Depreciation tax shield

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Depreciation tax shield

The value of the tax write-off on depreciation of plant and equipment.

Depreciation Tax Shield

A tax deduction that comes from the depreciation of an asset. For example, if one spends $1,000 on an asset and its book value is reduced to $800 the following year, the depreciation tax shield is $200.
References in periodicals archive ?
While the focus originally was on the risk of debt tax shields, Lessard (1979) recommends also to separate out depreciation tax shields. The suggestion has been taken up by some oil industry consultants (e.g., de Souza, 2014).
Among the academic sources, Lessard (1979) gives a lucid discussion: "Technically, the depreciation tax shields are subject only to the risk that the firm cannot make use of them.
Depreciation tax shields contribute to project cash flow, but they are not valued separately; they are just folded into project cash flows along with dozens, or hundreds, of other specific inflows and outflows.
However, suppose we ask what depreciation tax shields are worth by themselves.
(4) Accordingly, the valuation of asset step-up induced depreciation tax shields via appropriate discount rates is a fundamental issue in the context of mergers and acquisitions.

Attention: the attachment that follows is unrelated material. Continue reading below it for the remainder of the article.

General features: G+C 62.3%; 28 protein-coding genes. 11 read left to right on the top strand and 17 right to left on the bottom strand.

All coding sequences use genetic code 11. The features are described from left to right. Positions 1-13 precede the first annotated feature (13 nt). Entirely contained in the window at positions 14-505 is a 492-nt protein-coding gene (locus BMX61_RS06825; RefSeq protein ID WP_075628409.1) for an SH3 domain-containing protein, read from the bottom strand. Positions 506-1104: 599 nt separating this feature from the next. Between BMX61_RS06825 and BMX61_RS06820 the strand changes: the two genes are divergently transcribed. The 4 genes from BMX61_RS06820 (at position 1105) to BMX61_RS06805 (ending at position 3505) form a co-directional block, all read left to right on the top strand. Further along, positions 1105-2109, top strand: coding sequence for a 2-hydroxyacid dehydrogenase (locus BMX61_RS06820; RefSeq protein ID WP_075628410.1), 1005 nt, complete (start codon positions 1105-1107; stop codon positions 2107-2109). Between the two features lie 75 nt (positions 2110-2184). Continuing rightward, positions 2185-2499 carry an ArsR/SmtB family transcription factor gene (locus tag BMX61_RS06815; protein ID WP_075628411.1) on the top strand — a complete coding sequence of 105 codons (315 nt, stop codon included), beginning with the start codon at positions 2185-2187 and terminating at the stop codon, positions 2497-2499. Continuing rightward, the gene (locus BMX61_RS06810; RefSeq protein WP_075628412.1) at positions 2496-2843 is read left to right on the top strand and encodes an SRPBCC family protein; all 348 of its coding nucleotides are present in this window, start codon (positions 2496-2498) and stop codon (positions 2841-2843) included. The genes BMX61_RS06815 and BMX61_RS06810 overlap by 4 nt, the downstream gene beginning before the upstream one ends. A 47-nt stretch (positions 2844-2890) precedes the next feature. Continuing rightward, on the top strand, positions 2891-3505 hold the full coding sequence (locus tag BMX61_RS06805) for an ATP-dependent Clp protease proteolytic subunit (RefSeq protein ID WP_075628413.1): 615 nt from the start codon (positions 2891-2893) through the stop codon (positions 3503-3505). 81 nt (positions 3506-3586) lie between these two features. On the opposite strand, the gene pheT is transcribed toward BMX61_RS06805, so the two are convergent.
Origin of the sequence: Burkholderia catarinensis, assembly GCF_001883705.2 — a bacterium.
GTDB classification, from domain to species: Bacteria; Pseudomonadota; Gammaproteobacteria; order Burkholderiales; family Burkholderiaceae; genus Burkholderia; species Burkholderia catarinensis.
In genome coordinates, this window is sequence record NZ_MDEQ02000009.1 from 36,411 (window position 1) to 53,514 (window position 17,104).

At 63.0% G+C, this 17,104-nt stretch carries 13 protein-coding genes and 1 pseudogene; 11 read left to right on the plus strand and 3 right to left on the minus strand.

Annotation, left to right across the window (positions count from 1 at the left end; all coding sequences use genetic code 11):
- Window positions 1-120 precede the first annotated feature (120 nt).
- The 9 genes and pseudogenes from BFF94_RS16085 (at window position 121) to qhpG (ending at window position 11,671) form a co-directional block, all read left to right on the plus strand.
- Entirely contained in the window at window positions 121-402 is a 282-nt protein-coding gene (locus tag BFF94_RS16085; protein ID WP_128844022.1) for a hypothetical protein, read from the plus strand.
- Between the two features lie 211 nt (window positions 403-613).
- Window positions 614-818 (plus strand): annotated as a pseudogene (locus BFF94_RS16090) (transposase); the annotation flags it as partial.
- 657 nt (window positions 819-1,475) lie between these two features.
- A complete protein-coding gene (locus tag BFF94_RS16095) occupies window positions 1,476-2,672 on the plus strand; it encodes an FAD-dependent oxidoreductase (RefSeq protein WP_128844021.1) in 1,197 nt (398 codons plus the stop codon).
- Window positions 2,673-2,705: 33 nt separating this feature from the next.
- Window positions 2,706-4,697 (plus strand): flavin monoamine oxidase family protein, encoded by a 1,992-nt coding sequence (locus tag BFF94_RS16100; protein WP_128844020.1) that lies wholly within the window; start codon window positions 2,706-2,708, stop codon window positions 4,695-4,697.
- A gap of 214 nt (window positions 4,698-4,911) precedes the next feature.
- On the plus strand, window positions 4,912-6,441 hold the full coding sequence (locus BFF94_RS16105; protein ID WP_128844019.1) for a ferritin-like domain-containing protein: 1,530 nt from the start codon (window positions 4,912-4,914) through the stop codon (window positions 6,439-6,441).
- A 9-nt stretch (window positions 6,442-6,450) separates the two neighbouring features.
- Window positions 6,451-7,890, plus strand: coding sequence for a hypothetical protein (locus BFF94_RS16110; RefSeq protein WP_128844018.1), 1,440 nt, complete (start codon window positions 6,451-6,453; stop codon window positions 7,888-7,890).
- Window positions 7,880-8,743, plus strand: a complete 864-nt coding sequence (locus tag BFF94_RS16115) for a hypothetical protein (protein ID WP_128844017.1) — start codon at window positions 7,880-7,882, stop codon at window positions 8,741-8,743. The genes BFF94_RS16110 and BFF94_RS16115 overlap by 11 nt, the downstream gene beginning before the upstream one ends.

Ruback (1986) assumes depreciation tax shields to be free of risk.
We start with the risk-less after-corporate tax interest rate, which is, according to Ruback, the appropriate discount rate to value risk-less after-tax corporate cash flows (Ruback assumes depreciation tax shields to be free of risk; Ruback, 1986, p.327).
Ruback explicitly refers to depreciation tax shields as being risk-less cash flows whose market value can be determined via this rate (Ruback, 1986, p.327).
Such a proceeding regarding the valuation of depreciation tax shields in the context of adjusted present valuation is also promoted by Tirtiroglu, who assumes these benefits to be free of risk (Tirtiroglu, 1998, p.299, Formula 1b).
The model results in the maximum price for a given set of estimated cash flows (other than the unknown depreciation tax shields) and the required return on equity.
Letting [ATCF.sup.*] represent those first four terms in equation 10 except the depreciation tax shield, the following is obtained:
From Equation (3), the asset's net present value equals the present value of the unlevered after-tax future cash flows (including depreciation tax shields), plus the present value of the after-tax salvage value, minus the asset's initial cost.